Revisions of Off-Balance Sheet Financing

Powerful Essays
During the 1990s, the United States had one of the most successful economic periods in history. The GDP of the country increased substantially and unemployment was at a historically low level. With the success of the U.S. economy during this period spilling over into the next decade, revelations of corporate scandal and corporate governance oversight came to light.

The Enron scandal of 2001 and the Wall Street Meltdown of 2008 are two noteworthy events of inadequate accounting policies that led to economic catastrophe during the past decade. The Enron Corporation‘s flawed accounting practices were perpetuated through the utilization of fraudulent special interest entities that were used to hide losses and rising debt sustained by the company during previous fiscal periods. The Wall Street Meltdown can be highly attributed to the use of mortgage backed securities and other creative investment vehicles that were distributed throughout the world as safe investments with rewarding returns. Both of these events were a product of the improper use and abuse of off-balance sheet accounting methods.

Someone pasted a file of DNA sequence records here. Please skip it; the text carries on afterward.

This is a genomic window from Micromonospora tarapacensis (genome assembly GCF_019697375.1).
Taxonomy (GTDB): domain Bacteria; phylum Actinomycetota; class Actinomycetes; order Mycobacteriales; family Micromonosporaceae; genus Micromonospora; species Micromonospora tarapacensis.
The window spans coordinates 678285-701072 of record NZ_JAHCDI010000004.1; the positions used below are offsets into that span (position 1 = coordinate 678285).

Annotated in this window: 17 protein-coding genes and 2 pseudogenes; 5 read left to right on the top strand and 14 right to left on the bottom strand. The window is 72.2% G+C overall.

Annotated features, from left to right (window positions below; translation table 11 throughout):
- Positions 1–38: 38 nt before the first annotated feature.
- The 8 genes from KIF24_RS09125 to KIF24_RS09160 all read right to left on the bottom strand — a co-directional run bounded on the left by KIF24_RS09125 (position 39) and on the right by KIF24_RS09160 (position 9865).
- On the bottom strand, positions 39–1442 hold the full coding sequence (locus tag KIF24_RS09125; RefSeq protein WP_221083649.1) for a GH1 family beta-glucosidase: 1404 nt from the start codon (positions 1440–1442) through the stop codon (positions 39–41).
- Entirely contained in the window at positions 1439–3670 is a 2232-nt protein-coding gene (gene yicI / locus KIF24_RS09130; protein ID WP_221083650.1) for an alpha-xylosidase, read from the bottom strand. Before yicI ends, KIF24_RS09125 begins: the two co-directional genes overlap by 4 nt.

The government’s reactions included the creation and revision of new and existing laws and governing bodies. As a direct result of the current corporate scandals, The Sarbanes-Oxley Act of 2002 (SOX) was created. At the time, SOX was the first and most influential financial system overhaul in response to the current wave of corporate corruption. A provision of SOX established the Public Company Accounting Oversight Board (PCAOB). The intent of SOX and its provisions were “to protect investors by improving the accuracy and reliability of corporate disclosures made pursuant to the securities laws, and for other purposes” (Sarbanes-Oxley Ac...

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....R. Res. 3763, Sarbanes-Oxley Act of 2002. 107th Cong., 107-204 Public Law 116 STAT. 745 (2002) (enacted).

Kermis, George F. and Marguerite D. Kermis. “Model for the Transition from Ethical Deficit to a Transparent Corporate Culture: A Response to the Financial Meltdown.” Journal of Academic and Business Ethics, Fall, 2009.

Weissman, Robert, and James Donahue. "Wall Street's Best Investment: 10 Deregulatory Steps to Financial Meltdown." Multinational Monitor January/February (2009): 10-31.

Jeffrey, Peter. "International Harmonization of Accounting Standards, and the Question of Off-Balance Sheet Treatment." Duke Journal of Comparative & International Law 12.341 (2002): 341-51.

Feng, Mei, Gramlich, Jeffrey D. and Gupta, Sanjay, “Special Purpose Entities: Empirical Evidence on Determinants and Earnings Management.” The Accounting Review (January 9, 2006). 1-55.
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